Tuesday, October 26, 1999

6 questions on same subject is 5 too many

The Cincinnati Enquirer

        The first time Jim Gray asked Pete Rose for a confession, he was just doing his job. Gray is not from the Hey Big Guy school of television journalism. Often, he asks difficult, fair questions. Asking Rose if he planned to admit he bet on baseball was a difficult, fair question.

        The first time.

        “Are you willing to admit that you bet on baseball and make some sort of apology?” Gray asked Rose Sunday night.

        “Not at all, Jim. I'm not going to admit to something that didn't happen,” Rose said.

        You'd think then, given the festive circumstances surrounding the All-Century Team's appearance, Gray would have moved on. He didn't. G.I. Jim, loaded with a full clip of questions, continued to shoot Pete Rose.

        “With the overwhelming evidence in that (Dowd) Report, why not” confess, Gray wondered.

        Asked and answered, counselor.

        By Gray's third inquiry, I was squirming in my bar stool. “This is why the public hates the media,” I said, to no one in particular.

        By inquiries four and five, I was concerned for Gray's hearing. By his sixth try, I wanted to run him over with a truck and, in the fine journalistic tradition, ask him how it felt.

        I kept waiting for Gray to ask Rose what he did with the Lindbergh baby. Tell us where Jimmy Hoffa is buried, Pete.

Basic instincts
        Jim Gray is a good reporter. He's also the guy who'd come to your wedding with the stripper who danced in your lap the night before.

        Journalism is a messy business. The people who do it are sometimes under tremendous pressure. But at some point, your instincts as a reporter need to yield to your instincts as a human being. Assuming you are one.

        Gray's instincts were dead off Sunday night. “Obviously, the approach you have taken has not worked. Why not at this point take a different approach?” Gray demanded. (Funny. He should have asked himself the same question.)

        Asked and answered.

        Later the intrepid reporter ducked his media brethren, leaving NBC spokesman Ed Markey to deliver the network's predictable and sanctimonious response.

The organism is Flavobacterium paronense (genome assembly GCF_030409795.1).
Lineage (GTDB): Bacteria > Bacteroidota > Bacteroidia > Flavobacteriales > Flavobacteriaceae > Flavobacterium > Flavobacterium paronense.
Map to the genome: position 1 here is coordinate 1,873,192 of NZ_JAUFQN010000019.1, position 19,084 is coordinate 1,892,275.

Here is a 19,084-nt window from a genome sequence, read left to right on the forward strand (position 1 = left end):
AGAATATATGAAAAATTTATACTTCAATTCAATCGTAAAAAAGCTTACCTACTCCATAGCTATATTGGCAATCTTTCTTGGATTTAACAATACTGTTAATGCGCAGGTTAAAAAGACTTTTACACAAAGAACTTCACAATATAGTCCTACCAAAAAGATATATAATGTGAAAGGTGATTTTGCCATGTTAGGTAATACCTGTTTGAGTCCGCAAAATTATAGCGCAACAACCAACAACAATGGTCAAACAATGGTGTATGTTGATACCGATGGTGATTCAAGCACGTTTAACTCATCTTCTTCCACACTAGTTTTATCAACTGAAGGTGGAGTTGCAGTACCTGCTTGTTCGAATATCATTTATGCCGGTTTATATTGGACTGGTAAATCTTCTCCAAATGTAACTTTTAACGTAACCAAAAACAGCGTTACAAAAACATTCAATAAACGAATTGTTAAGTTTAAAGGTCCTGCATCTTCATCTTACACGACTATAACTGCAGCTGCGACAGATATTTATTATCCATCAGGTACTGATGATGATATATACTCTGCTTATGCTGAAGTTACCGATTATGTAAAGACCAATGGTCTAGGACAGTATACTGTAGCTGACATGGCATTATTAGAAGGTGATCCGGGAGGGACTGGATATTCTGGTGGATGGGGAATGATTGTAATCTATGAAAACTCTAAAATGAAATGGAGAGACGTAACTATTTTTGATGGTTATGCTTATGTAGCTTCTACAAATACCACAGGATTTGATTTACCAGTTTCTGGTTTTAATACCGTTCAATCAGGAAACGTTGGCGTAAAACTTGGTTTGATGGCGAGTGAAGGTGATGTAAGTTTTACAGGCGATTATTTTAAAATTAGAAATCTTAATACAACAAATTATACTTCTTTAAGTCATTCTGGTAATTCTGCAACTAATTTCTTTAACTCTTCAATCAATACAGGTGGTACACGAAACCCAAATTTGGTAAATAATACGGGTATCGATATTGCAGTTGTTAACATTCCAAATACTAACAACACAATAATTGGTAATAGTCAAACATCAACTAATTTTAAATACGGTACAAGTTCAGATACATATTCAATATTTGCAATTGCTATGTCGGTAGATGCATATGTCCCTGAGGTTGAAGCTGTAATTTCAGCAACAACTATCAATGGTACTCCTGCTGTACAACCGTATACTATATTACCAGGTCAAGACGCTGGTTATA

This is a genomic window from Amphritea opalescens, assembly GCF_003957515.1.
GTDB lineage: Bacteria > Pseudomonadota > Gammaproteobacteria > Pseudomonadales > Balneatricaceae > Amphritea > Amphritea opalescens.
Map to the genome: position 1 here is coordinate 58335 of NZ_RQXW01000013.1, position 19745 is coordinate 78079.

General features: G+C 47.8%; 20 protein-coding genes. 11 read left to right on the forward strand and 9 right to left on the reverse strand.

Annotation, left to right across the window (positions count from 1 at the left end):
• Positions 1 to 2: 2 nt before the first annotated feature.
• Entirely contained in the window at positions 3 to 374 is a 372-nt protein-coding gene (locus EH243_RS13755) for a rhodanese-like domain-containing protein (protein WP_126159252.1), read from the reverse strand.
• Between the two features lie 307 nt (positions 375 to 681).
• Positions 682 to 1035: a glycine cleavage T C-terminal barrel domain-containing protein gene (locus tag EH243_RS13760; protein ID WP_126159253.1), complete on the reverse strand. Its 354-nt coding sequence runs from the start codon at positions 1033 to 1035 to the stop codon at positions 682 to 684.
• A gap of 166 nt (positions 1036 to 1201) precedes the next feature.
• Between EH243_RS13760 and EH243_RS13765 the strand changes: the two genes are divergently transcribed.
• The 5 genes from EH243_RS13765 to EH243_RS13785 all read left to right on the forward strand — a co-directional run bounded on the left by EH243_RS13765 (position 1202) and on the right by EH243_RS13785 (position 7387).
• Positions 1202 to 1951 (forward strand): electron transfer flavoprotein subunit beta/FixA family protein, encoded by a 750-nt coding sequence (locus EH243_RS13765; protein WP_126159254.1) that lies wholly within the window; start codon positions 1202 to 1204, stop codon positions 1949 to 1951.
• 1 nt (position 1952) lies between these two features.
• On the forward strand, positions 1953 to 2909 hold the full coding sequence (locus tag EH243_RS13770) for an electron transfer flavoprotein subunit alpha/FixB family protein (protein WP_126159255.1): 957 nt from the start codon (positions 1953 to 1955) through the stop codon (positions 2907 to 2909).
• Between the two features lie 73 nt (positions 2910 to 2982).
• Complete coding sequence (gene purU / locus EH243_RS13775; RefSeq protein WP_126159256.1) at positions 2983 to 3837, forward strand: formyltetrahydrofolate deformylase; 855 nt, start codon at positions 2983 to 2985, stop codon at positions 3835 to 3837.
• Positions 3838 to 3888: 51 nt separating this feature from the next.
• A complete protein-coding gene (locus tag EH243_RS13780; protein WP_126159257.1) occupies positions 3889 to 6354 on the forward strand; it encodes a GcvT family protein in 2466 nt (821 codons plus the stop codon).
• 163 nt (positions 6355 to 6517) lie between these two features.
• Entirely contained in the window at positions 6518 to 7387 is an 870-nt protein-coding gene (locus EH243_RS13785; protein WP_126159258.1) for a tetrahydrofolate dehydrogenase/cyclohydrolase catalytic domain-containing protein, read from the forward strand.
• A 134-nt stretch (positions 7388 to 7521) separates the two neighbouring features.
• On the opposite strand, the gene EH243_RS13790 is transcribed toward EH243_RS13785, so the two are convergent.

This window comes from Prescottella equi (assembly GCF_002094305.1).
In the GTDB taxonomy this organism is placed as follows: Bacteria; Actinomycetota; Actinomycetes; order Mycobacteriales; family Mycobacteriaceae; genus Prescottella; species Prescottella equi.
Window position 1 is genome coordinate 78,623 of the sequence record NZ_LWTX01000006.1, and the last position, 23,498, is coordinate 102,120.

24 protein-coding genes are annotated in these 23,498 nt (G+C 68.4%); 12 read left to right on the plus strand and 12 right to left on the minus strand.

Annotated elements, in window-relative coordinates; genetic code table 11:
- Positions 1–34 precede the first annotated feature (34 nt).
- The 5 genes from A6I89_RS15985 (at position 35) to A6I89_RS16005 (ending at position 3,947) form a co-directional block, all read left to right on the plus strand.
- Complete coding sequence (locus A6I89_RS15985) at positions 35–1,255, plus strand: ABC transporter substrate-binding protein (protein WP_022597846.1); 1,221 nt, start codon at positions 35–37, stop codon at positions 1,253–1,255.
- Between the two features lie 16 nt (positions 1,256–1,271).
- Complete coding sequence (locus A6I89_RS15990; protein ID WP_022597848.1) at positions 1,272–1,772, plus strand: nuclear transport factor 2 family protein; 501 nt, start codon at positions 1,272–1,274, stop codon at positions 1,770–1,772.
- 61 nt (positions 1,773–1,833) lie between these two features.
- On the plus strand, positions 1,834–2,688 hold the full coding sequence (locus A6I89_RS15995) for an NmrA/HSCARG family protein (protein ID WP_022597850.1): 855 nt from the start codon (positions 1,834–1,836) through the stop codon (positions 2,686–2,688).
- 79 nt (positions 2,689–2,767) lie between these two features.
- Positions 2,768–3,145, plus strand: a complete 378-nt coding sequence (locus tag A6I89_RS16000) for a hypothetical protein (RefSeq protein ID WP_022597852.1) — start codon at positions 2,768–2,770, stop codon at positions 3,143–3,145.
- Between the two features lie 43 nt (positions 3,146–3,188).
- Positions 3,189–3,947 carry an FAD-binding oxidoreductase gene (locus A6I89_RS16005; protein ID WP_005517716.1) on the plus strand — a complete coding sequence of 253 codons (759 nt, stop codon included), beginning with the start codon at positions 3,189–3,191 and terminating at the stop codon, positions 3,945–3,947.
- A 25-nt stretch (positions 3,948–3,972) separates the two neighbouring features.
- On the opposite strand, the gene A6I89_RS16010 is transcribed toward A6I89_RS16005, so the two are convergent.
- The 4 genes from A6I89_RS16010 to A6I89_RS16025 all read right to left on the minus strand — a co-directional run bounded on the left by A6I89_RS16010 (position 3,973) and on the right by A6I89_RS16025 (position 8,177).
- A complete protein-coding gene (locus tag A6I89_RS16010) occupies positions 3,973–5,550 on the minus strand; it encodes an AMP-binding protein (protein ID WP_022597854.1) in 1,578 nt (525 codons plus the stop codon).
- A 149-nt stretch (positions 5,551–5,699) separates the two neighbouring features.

“Jim's intent was to try to give Pete Rose an opportunity in a celebratory atmosphere ... to comment on the issues that have kept him out of baseball,” Markey explained.

        Ah. Gray was trying to help Rose. Gray was being a good guy.

        “Jim felt that in this atmosphere ... there was an opportunity for Pete Rose to shed some new light on this,” Markey added.

        Anybody who has known Rose longer than five minutes knows Peter Edward will never provide even a candle's worth of illumination on the subject. He says he didn't bet on baseball. Therefore, he has nothing to confess.

        Asked and answered.

Interview gone bad
        What could have been great television went so far south of the border of propriety, Gray was in sandals and a Speedo, fishing off the coast of Cancun, by the time he finished F. Lee Bailey-ing Rose.

        “Pete, those who will view this tonight will say you've been your own worst enemy, by not acknowledging what seems to be overwhelming evidence,” Gray said.

        Asked and answered.

        Some say Gray's full frontal assault will help Rose's bid for reinstatement. Probably not. Public sentiment for Rose will grow, sure. But public sentiment was to hold the World Series in 1994. Bud Selig spat at that, too.

        On Monday afternoon, Gray defended his actions, saying, “I don't apologize. I stand by it, and I think it was absolutely a proper line of questioning.”

        On Sunday night, Rose told Gray, “I'm very surprised at you.”

        “Well, some would be surprised you didn't take this opportunity,” Gray responded.

        A decade ago, Rose might have taken the opportunity to throw Gray through a plate-glass window.

        Talk about must-see TV.


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